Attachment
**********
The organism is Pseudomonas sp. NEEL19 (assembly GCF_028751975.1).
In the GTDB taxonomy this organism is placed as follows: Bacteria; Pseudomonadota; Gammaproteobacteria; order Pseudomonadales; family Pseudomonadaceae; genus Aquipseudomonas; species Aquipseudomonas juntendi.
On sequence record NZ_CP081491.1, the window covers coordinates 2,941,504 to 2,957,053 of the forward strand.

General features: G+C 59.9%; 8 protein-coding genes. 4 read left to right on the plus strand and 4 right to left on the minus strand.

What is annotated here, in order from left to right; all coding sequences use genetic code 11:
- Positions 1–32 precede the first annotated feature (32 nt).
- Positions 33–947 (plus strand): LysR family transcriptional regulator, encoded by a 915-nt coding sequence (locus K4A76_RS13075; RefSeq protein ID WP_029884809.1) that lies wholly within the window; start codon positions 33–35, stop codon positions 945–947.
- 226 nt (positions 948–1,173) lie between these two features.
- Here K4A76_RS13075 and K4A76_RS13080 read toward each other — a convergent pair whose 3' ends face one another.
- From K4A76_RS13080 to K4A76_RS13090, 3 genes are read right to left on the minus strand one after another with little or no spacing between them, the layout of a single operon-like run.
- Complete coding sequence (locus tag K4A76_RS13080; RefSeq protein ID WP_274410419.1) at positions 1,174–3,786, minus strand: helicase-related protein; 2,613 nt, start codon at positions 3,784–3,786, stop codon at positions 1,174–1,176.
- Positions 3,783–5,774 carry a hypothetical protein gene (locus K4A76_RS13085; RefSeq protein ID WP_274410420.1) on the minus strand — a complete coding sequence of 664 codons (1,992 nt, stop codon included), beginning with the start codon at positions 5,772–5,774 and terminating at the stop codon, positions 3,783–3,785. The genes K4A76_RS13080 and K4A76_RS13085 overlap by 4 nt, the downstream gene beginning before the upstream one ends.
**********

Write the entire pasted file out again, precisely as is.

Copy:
The organism is Pseudomonas sp. NEEL19 (assembly GCF_028751975.1).
In the GTDB taxonomy this organism is placed as follows: Bacteria; Pseudomonadota; Gammaproteobacteria; order Pseudomonadales; family Pseudomonadaceae; genus Aquipseudomonas; species Aquipseudomonas juntendi.
On sequence record NZ_CP081491.1, the window covers coordinates 2,941,504 to 2,957,053 of the forward strand.

General features: G+C 59.9%; 8 protein-coding genes. 4 read left to right on the plus strand and 4 right to left on the minus strand.

What is annotated here, in order from left to right; all coding sequences use genetic code 11:
- Positions 1–32 precede the first annotated feature (32 nt).
- Positions 33–947 (plus strand): LysR family transcriptional regulator, encoded by a 915-nt coding sequence (locus K4A76_RS13075; RefSeq protein ID WP_029884809.1) that lies wholly within the window; start codon positions 33–35, stop codon positions 945–947.
- 226 nt (positions 948–1,173) lie between these two features.
- Here K4A76_RS13075 and K4A76_RS13080 read toward each other — a convergent pair whose 3' ends face one another.
- From K4A76_RS13080 to K4A76_RS13090, 3 genes are read right to left on the minus strand one after another with little or no spacing between them, the layout of a single operon-like run.
- Complete coding sequence (locus tag K4A76_RS13080; RefSeq protein ID WP_274410419.1) at positions 1,174–3,786, minus strand: helicase-related protein; 2,613 nt, start codon at positions 3,784–3,786, stop codon at positions 1,174–1,176.
- Positions 3,783–5,774 carry a hypothetical protein gene (locus K4A76_RS13085; RefSeq protein ID WP_274410420.1) on the minus strand — a complete coding sequence of 664 codons (1,992 nt, stop codon included), beginning with the start codon at positions 5,772–5,774 and terminating at the stop codon, positions 3,783–3,785. The genes K4A76_RS13080 and K4A76_RS13085 overlap by 4 nt, the downstream gene beginning before the upstream one ends.